“I don’t think we should be developing anything until we know we have someone,” she said. “It’s ridiculous to spend money when we don’t have anything lined up.”
It was explained by Connelly that the road would cost the city nothing, as it would be paid for by grant money; the only cost would be match money for the water in an amount just under $200,000 – which includes water work for the entire city.
Further explanations included the fact that developers prefer to build new because it results in a project that is more cost efficient and has greater longevity. It was also noted that current property owner HAEDCO is a nonprofit, and by selling that property to developers would mean new tax revenue to the city.
Council member Connie Cauchi also posited that if the proposed development did not happen and Weldon not extended, if it was sold to a private industry it could well mean heavy trucks coming in via Weldon resulting in a the same increased traffic plus a possible industrial noise level.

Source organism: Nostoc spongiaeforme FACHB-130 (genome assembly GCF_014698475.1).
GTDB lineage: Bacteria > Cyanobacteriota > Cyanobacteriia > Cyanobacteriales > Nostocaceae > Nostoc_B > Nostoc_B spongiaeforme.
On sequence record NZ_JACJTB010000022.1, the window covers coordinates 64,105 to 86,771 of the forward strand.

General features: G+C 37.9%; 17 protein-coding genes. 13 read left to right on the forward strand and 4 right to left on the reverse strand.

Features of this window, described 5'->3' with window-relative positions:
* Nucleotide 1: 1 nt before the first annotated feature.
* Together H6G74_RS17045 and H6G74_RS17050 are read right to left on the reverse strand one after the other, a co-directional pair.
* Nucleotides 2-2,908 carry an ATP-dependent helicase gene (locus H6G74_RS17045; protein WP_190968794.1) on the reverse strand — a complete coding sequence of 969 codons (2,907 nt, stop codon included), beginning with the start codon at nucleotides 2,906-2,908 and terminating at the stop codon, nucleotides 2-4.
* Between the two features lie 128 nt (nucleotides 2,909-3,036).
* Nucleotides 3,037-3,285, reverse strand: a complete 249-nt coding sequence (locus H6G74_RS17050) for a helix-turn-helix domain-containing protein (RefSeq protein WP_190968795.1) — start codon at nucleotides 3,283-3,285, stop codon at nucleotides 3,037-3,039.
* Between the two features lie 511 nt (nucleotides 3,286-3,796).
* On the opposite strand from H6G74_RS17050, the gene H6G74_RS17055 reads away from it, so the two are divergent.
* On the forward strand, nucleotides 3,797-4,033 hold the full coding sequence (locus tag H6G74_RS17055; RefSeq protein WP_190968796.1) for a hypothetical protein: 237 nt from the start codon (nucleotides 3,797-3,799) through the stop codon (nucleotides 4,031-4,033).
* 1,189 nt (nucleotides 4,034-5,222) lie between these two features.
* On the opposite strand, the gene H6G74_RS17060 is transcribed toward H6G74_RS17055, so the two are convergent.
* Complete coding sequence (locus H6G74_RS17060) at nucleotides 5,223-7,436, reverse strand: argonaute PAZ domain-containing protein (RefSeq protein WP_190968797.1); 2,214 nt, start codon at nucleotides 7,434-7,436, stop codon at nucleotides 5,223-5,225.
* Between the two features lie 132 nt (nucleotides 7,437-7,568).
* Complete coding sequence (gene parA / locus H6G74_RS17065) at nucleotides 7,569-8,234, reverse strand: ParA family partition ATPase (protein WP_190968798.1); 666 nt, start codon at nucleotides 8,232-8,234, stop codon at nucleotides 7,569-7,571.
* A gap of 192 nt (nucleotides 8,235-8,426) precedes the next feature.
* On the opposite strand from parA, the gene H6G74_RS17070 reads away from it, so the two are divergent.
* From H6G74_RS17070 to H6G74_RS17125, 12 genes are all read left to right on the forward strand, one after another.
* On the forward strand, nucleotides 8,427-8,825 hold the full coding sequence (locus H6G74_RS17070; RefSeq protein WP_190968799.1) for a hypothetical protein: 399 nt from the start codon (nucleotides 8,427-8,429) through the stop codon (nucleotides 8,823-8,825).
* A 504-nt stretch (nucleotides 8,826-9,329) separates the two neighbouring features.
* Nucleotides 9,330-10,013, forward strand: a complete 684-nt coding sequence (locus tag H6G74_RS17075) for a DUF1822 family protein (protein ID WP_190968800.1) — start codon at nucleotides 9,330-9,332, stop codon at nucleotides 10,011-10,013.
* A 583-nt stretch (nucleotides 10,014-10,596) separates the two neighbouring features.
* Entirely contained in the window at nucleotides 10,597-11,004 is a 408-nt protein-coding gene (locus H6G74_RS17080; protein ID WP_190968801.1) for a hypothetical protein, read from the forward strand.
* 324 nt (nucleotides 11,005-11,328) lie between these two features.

“This is something that the community needs,” Cauchi said. She then spoke of the need to take her octogenarian mother to Houghton Lake, Gladwin or Clare to receive care. “We don’t have anything in here, and I think we’ve got older people coming up, and it’s getting to be where we’re mostly seniors – and some of these people could call a bus and take a 5-minute ride, instead of a 40- or 50-minute ride to Mount Pleasant, to Houghton Lake – and if these people are sick…”
Cauchi said she also understands that change is a hard thing, but that the development is something for the community.
When Coulson again referred to the HAEDCO property as being in the woods, Russell corrected saying the property was not in the woods and had been the site of an established, well-run concrete business.
Haley pointed out that the properties Coulson put forth were all commercially zoned, and could not accommodate the residential homes included in the proposed development.